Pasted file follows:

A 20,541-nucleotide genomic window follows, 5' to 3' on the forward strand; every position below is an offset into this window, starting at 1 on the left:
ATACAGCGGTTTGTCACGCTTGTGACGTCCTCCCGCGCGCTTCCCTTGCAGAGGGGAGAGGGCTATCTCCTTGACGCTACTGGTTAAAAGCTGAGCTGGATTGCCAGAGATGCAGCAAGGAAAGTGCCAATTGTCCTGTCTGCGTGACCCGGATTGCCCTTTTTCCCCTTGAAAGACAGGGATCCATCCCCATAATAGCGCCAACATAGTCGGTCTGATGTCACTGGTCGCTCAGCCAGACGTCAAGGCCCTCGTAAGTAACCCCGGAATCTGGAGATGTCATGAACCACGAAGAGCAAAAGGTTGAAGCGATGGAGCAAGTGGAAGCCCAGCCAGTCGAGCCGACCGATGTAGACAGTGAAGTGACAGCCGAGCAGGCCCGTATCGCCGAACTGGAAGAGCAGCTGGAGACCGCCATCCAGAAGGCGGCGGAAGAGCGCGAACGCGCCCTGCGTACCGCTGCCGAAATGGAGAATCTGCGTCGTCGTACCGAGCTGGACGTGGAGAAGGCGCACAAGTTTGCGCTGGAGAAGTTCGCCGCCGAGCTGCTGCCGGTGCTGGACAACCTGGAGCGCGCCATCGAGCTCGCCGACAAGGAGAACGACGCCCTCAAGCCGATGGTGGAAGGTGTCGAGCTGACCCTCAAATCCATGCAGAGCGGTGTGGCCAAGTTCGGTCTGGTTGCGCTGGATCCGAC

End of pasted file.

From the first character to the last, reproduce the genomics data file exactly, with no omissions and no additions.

A 20,541-nucleotide genomic window follows, 5' to 3' on the forward strand; every position below is an offset into this window, starting at 1 on the left:
ATACAGCGGTTTGTCACGCTTGTGACGTCCTCCCGCGCGCTTCCCTTGCAGAGGGGAGAGGGCTATCTCCTTGACGCTACTGGTTAAAAGCTGAGCTGGATTGCCAGAGATGCAGCAAGGAAAGTGCCAATTGTCCTGTCTGCGTGACCCGGATTGCCCTTTTTCCCCTTGAAAGACAGGGATCCATCCCCATAATAGCGCCAACATAGTCGGTCTGATGTCACTGGTCGCTCAGCCAGACGTCAAGGCCCTCGTAAGTAACCCCGGAATCTGGAGATGTCATGAACCACGAAGAGCAAAAGGTTGAAGCGATGGAGCAAGTGGAAGCCCAGCCAGTCGAGCCGACCGATGTAGACAGTGAAGTGACAGCCGAGCAGGCCCGTATCGCCGAACTGGAAGAGCAGCTGGAGACCGCCATCCAGAAGGCGGCGGAAGAGCGCGAACGCGCCCTGCGTACCGCTGCCGAAATGGAGAATCTGCGTCGTCGTACCGAGCTGGACGTGGAGAAGGCGCACAAGTTTGCGCTGGAGAAGTTCGCCGCCGAGCTGCTGCCGGTGCTGGACAACCTGGAGCGCGCCATCGAGCTCGCCGACAAGGAGAACGACGCCCTCAAGCCGATGGTGGAAGGTGTCGAGCTGACCCTCAAATCCATGCAGAGCGGTGTGGCCAAGTTCGGTCTGGTTGCGCTGGATCCGAC